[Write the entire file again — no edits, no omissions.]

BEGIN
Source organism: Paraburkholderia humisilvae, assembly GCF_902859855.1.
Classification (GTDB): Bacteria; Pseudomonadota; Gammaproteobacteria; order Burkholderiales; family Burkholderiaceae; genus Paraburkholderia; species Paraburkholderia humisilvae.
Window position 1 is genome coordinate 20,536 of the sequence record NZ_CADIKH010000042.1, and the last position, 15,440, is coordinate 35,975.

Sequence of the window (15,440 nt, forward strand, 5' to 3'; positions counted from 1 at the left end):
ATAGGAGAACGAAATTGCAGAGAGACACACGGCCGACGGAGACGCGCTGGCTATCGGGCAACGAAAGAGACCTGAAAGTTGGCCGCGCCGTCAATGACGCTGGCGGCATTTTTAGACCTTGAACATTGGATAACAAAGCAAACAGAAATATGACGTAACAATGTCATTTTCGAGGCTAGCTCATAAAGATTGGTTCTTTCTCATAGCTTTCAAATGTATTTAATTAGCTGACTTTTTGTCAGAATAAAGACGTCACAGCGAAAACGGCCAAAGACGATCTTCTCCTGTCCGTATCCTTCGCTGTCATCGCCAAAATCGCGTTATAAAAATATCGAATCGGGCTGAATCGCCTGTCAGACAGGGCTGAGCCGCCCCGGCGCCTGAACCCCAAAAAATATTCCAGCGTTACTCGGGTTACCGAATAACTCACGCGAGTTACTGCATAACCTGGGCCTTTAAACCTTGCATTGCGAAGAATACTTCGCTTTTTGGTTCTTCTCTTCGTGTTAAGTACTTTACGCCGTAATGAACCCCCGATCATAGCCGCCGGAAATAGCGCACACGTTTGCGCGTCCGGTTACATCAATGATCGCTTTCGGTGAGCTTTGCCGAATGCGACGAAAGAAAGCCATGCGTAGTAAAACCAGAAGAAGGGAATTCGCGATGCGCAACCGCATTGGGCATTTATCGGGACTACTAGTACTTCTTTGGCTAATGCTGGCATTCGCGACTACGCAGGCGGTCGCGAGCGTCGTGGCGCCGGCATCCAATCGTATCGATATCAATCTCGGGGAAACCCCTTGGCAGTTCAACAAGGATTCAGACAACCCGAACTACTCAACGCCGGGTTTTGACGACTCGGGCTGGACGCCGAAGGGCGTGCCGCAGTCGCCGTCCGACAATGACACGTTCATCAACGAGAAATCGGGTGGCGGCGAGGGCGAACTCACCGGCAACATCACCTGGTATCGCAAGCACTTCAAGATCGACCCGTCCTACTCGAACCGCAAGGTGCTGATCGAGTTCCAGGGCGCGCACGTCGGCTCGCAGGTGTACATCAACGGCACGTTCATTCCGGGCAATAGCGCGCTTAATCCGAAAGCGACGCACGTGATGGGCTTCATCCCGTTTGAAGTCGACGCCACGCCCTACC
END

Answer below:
Source organism: Paraburkholderia humisilvae, assembly GCF_902859855.1.
Classification (GTDB): Bacteria; Pseudomonadota; Gammaproteobacteria; order Burkholderiales; family Burkholderiaceae; genus Paraburkholderia; species Paraburkholderia humisilvae.
Window position 1 is genome coordinate 20,536 of the sequence record NZ_CADIKH010000042.1, and the last position, 15,440, is coordinate 35,975.

Sequence of the window (15,440 nt, forward strand, 5' to 3'; positions counted from 1 at the left end):
ATAGGAGAACGAAATTGCAGAGAGACACACGGCCGACGGAGACGCGCTGGCTATCGGGCAACGAAAGAGACCTGAAAGTTGGCCGCGCCGTCAATGACGCTGGCGGCATTTTTAGACCTTGAACATTGGATAACAAAGCAAACAGAAATATGACGTAACAATGTCATTTTCGAGGCTAGCTCATAAAGATTGGTTCTTTCTCATAGCTTTCAAATGTATTTAATTAGCTGACTTTTTGTCAGAATAAAGACGTCACAGCGAAAACGGCCAAAGACGATCTTCTCCTGTCCGTATCCTTCGCTGTCATCGCCAAAATCGCGTTATAAAAATATCGAATCGGGCTGAATCGCCTGTCAGACAGGGCTGAGCCGCCCCGGCGCCTGAACCCCAAAAAATATTCCAGCGTTACTCGGGTTACCGAATAACTCACGCGAGTTACTGCATAACCTGGGCCTTTAAACCTTGCATTGCGAAGAATACTTCGCTTTTTGGTTCTTCTCTTCGTGTTAAGTACTTTACGCCGTAATGAACCCCCGATCATAGCCGCCGGAAATAGCGCACACGTTTGCGCGTCCGGTTACATCAATGATCGCTTTCGGTGAGCTTTGCCGAATGCGACGAAAGAAAGCCATGCGTAGTAAAACCAGAAGAAGGGAATTCGCGATGCGCAACCGCATTGGGCATTTATCGGGACTACTAGTACTTCTTTGGCTAATGCTGGCATTCGCGACTACGCAGGCGGTCGCGAGCGTCGTGGCGCCGGCATCCAATCGTATCGATATCAATCTCGGGGAAACCCCTTGGCAGTTCAACAAGGATTCAGACAACCCGAACTACTCAACGCCGGGTTTTGACGACTCGGGCTGGACGCCGAAGGGCGTGCCGCAGTCGCCGTCCGACAATGACACGTTCATCAACGAGAAATCGGGTGGCGGCGAGGGCGAACTCACCGGCAACATCACCTGGTATCGCAAGCACTTCAAGATCGACCCGTCCTACTCGAACCGCAAGGTGCTGATCGAGTTCCAGGGCGCGCACGTCGGCTCGCAGGTGTACATCAACGGCACGTTCATTCCGGGCAATAGCGCGCTTAATCCGAAAGCGACGCACGTGATGGGCTTCATCCCGTTTGAAGTCGACGCCACGCCCTACC